If former attorney-general Christian Porter loses a senior lawyer in his defamation case it will be a “very big deal,” the Federal Court has been told.
Sue Chrysanthou SC has been using her specialist skills in defamation law over a significant period of time to ensure the federal minister’s trial would be heard this year, her barrister Christopher Withers SC said on Wednesday.
“That might be jeopardised if she can’t act … it is why we are vigorously defending to keep her in the counsel in a case that has the most serious implications for (Christian Porter),” he said.
An application to restrain Ms Chrysanthou from the case comes from Jo Dyer, a good friend of the deceased woman at the centre of rape allegations against Mr Porter – which he denies.
The now-industry, science and technology minister launched defamation action in March against the ABC and journalist Louise Milligan over an article concerning a historical rape allegation against the unnamed cabinet minister.
Ms Dyer is concerned she discussed confidential information with Ms Chrysanthou while she was acting as her lawyer. The extent of their lawyer-client relationship has been disputed in court.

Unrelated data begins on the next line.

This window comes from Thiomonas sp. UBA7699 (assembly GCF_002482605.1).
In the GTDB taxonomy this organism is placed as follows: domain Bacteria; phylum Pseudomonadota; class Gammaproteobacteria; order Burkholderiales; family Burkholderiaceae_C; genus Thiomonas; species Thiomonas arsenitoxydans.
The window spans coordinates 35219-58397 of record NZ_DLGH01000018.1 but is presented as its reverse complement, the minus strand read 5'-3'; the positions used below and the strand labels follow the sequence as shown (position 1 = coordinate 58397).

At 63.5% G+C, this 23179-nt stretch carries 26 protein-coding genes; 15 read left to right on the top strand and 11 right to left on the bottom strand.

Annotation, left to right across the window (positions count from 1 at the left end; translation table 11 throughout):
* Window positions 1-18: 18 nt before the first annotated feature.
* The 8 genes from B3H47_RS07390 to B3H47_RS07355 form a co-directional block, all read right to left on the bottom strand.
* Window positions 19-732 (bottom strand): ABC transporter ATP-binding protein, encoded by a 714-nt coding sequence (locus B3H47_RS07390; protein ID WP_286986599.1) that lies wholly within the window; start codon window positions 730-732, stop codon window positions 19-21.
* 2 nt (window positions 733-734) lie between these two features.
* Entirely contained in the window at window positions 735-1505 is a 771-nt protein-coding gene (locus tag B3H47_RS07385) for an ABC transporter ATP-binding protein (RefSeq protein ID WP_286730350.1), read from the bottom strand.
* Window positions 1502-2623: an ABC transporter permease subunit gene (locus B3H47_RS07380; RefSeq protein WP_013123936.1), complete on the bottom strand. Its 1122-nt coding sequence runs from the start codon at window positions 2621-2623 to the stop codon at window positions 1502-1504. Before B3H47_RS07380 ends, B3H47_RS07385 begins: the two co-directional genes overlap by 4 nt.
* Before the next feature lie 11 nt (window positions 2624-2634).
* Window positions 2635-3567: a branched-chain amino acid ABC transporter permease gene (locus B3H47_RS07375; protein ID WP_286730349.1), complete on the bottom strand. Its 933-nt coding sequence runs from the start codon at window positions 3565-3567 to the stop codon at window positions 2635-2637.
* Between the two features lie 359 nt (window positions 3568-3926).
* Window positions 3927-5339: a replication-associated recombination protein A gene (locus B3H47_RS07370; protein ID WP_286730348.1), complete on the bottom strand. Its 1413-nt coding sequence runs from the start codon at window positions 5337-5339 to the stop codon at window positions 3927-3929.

What was discussed in their November 2020 chambers meeting, and whether it is classified as confidential at the time and remains so, is a key issue for the judge.
Mr Withers submitted that Ms Dyer was a prolific public commentator about the allegations related to her “dear friend,” and cited 15 relevant Twitter comments she made.
Some of her tweets include that the police investigation and Prime Minister’s response to reports had been inadequate, and that she “will not allow this issue to be managed away”.
The inference could be made that Ms Dyer’s discussions with Ms Chrysanthou were made elsewhere in the public domain, Mr Withers said.
Michael Hodge QC, representing Ms Dyer, argued there was no doubt his client’s interaction with Ms Chrysanthou at the time was confidential in nature and considered it a “fishing exercise” to produce every possible communication on the topic, as had been requested.
The defamation case has been frozen until Justice Tom Thawley decides whether there has been a conflict of interest.
A three-day hearing to resolve this has been set down for May 24.